B-Schools Still Seeking Ways to Stress Ethics

Ronald J. Alsop
April 12, 2005
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A modern morality play opened recently on Broadway — not in the theater district, but way uptown at Columbia University. Before an audience of Columbia M.B.A. students, actors performed “Scenes from the Slippery Slope,” in which an investment banker is pressured to falsify expense accounts to conceal his boss’s extramarital affair. At pivotal points in the mini-drama, actors called on students to advise the ethically challenged young man.

The presentation was part of Columbia’s latest effort to infuse ethics into the M.B.A. program in an engaging way, a process that’s proving to be a slippery slope itself for business schools. Three years after coming under attack for their M.B.A. graduates’ involvement in the many corporate scandals, schools are still grappling with how to teach ethics more effectively.

“Ethics isn’t getting a whole lot more substantive attention at many schools,” says Craig Smith, associate dean at London Business School, which requires both full-time and executive M.B.A. students to study ethics. “It’s often just an elective offering at best, arguably preaching to the converted.”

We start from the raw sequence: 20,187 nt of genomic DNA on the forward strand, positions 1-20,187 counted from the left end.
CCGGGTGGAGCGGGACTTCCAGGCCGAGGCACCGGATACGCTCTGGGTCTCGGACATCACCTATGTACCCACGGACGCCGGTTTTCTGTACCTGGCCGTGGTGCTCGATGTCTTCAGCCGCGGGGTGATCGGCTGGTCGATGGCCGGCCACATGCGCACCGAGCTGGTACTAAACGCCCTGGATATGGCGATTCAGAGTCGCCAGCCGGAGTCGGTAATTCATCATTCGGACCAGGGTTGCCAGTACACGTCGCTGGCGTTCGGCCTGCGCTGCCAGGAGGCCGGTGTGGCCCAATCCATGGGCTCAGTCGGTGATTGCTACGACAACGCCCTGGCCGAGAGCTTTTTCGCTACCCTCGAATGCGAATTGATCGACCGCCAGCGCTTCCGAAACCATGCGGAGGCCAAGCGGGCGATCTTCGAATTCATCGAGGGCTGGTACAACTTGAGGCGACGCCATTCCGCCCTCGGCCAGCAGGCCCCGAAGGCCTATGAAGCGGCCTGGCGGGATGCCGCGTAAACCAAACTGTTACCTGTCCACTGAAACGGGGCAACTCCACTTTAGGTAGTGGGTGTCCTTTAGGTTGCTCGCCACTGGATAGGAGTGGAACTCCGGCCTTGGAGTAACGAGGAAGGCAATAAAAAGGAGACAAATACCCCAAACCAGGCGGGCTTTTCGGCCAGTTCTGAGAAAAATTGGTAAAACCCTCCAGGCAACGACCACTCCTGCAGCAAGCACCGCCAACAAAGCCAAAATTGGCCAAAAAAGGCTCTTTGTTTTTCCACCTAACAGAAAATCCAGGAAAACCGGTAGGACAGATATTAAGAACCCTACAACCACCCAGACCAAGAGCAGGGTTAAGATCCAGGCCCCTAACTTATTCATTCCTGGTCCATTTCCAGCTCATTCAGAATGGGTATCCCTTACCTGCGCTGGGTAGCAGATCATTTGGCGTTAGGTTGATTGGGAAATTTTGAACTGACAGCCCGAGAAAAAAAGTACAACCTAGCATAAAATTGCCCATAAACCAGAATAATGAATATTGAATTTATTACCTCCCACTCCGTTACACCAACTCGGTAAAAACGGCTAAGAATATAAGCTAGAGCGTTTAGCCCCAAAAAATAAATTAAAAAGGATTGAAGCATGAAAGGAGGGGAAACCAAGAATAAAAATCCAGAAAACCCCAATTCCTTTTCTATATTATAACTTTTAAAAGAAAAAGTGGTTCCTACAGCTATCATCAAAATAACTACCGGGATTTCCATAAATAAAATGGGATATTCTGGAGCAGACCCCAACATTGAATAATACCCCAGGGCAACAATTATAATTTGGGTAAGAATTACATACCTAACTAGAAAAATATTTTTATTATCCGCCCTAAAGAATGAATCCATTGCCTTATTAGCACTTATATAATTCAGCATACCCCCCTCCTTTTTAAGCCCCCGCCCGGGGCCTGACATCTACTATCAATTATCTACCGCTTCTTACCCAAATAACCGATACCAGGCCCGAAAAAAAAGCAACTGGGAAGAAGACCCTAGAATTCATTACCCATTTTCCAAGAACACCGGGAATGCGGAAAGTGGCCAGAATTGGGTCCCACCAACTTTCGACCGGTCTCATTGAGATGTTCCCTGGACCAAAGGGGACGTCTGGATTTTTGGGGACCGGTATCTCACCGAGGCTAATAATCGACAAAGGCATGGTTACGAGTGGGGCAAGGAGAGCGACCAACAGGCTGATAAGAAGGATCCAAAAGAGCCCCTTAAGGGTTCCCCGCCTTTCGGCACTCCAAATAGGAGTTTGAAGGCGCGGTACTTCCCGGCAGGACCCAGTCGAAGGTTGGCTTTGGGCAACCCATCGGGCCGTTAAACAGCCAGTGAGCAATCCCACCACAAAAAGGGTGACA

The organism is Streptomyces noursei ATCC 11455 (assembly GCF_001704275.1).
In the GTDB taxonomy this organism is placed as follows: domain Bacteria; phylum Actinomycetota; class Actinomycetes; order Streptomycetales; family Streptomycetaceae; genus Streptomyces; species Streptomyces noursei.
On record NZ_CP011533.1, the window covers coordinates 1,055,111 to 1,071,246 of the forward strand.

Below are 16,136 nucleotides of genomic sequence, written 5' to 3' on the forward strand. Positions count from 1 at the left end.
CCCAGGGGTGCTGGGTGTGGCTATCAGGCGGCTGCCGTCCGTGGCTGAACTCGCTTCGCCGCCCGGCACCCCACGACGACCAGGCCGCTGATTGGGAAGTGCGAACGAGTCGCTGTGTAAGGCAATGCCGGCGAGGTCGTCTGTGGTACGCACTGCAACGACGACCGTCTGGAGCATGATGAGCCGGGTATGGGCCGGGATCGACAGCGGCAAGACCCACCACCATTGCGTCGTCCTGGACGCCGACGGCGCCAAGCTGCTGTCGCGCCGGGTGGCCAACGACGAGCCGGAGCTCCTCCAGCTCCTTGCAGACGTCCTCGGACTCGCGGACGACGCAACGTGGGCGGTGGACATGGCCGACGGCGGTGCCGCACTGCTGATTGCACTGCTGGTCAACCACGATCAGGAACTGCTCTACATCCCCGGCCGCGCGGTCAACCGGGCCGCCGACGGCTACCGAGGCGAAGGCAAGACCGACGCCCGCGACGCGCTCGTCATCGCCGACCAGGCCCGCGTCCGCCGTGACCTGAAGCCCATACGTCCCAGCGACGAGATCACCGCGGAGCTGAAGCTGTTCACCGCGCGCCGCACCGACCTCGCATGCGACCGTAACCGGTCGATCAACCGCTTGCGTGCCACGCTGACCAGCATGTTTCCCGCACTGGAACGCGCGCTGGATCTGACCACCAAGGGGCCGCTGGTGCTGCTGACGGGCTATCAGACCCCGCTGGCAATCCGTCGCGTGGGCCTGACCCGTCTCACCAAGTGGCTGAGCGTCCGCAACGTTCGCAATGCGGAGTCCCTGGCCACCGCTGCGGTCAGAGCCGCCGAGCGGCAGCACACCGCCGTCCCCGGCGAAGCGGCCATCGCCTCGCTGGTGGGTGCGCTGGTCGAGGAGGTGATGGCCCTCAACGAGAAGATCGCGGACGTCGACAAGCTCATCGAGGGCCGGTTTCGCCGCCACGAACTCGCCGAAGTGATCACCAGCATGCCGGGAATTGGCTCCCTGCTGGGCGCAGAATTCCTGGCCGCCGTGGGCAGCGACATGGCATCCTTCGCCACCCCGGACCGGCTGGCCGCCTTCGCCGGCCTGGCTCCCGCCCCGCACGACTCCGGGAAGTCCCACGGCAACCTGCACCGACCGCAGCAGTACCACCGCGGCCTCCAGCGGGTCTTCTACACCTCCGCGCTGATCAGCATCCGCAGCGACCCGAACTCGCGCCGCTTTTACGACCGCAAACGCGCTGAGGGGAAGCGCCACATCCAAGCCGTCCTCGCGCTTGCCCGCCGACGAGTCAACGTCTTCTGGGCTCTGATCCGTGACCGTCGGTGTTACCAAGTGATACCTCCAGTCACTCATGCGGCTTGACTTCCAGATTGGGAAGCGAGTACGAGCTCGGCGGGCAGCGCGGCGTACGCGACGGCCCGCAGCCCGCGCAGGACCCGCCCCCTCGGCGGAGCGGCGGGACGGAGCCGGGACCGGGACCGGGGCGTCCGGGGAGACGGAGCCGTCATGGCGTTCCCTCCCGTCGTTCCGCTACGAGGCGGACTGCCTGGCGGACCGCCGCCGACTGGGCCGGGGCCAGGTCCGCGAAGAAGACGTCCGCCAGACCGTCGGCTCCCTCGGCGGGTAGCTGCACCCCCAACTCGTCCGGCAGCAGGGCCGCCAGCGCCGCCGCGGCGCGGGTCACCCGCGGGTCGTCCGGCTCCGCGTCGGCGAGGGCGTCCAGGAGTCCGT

Even as corporate executives are being held to ever-higher standards of conduct, M.B.A. students and professors bristle at ethics requirements. Some faculty members resent being forced to squeeze ethics lessons into an already jam-packed syllabus, while students grumble that ethics classes tend to be preachy and philosophical. At Carnegie Mellon University, some students even object to a required ethics course because they contend it doesn’t matter to corporate recruiters and won’t help them land jobs.

Pricewaterhouse to pay $225 mln in Tyco settlement

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PricewaterhouseCoopers LLP said on Friday it will pay $225 million to settle a class-action case brought by investors in Tyco International Ltd. following the accounting scandal at the diversified manufacturer.

The settlement with the auditing firm, combined with a recent settlement with Tyco that was previously announced, brings the total settlement to more than $3.2 billion, according to a statement from law firm Grant & Eisenhofer and two other law firms representing the plaintiffs.

Tyco last month agreed to pay $2.975 billion into a fund for plaintiffs in 32 class-action lawsuits that resulted from an accounting scandal that sent former Chief Executive Dennis Kozlowski to prison.
Kozlowski and former Tyco finance Chief Financial Officer Mark Swartz were found guilty in June 2005 of looting $600 million from the conglomerate. The case became one of the best-known cases of the excesses of corporate America when it became clear that Kozlowski had used company funds to pay for luxury items including a $6,000 shower curtain and a $15,000 umbrella stand.

Mission: Social Responsibility

Business Week Magazine
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A U.N. initiative to promote business ethics is readying a set of principles. It could change the way B-schools operate.